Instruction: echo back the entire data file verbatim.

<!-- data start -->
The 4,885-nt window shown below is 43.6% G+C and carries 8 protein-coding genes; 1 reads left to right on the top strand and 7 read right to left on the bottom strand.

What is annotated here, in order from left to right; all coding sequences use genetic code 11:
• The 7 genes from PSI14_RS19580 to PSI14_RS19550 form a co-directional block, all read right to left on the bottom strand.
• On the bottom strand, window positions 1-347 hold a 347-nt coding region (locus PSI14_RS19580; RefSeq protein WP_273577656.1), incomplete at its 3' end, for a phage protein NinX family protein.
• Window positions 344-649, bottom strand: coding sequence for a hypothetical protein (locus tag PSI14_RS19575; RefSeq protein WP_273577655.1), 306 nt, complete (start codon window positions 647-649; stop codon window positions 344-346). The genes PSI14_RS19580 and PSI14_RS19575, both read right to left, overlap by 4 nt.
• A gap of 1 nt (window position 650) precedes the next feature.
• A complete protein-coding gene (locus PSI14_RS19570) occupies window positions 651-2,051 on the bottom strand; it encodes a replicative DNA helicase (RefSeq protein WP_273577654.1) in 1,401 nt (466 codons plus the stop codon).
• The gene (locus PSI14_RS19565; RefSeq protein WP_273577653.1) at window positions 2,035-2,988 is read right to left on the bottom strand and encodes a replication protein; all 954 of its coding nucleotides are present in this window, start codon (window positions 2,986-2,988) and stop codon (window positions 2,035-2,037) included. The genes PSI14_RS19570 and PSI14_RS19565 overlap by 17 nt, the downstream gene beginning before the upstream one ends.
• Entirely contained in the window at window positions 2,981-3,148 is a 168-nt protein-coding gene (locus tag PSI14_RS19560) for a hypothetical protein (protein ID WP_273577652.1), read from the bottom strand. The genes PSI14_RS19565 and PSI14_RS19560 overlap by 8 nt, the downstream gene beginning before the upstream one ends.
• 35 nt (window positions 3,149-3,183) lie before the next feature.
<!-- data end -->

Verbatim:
The 4,885-nt window shown below is 43.6% G+C and carries 8 protein-coding genes; 1 reads left to right on the top strand and 7 read right to left on the bottom strand.

What is annotated here, in order from left to right; all coding sequences use genetic code 11:
• The 7 genes from PSI14_RS19580 to PSI14_RS19550 form a co-directional block, all read right to left on the bottom strand.
• On the bottom strand, window positions 1-347 hold a 347-nt coding region (locus PSI14_RS19580; RefSeq protein WP_273577656.1), incomplete at its 3' end, for a phage protein NinX family protein.
• Window positions 344-649, bottom strand: coding sequence for a hypothetical protein (locus tag PSI14_RS19575; RefSeq protein WP_273577655.1), 306 nt, complete (start codon window positions 647-649; stop codon window positions 344-346). The genes PSI14_RS19580 and PSI14_RS19575, both read right to left, overlap by 4 nt.
• A gap of 1 nt (window position 650) precedes the next feature.
• A complete protein-coding gene (locus PSI14_RS19570) occupies window positions 651-2,051 on the bottom strand; it encodes a replicative DNA helicase (RefSeq protein WP_273577654.1) in 1,401 nt (466 codons plus the stop codon).
• The gene (locus PSI14_RS19565; RefSeq protein WP_273577653.1) at window positions 2,035-2,988 is read right to left on the bottom strand and encodes a replication protein; all 954 of its coding nucleotides are present in this window, start codon (window positions 2,986-2,988) and stop codon (window positions 2,035-2,037) included. The genes PSI14_RS19570 and PSI14_RS19565 overlap by 17 nt, the downstream gene beginning before the upstream one ends.
• Entirely contained in the window at window positions 2,981-3,148 is a 168-nt protein-coding gene (locus tag PSI14_RS19560) for a hypothetical protein (protein ID WP_273577652.1), read from the bottom strand. The genes PSI14_RS19565 and PSI14_RS19560 overlap by 8 nt, the downstream gene beginning before the upstream one ends.
• 35 nt (window positions 3,149-3,183) lie before the next feature.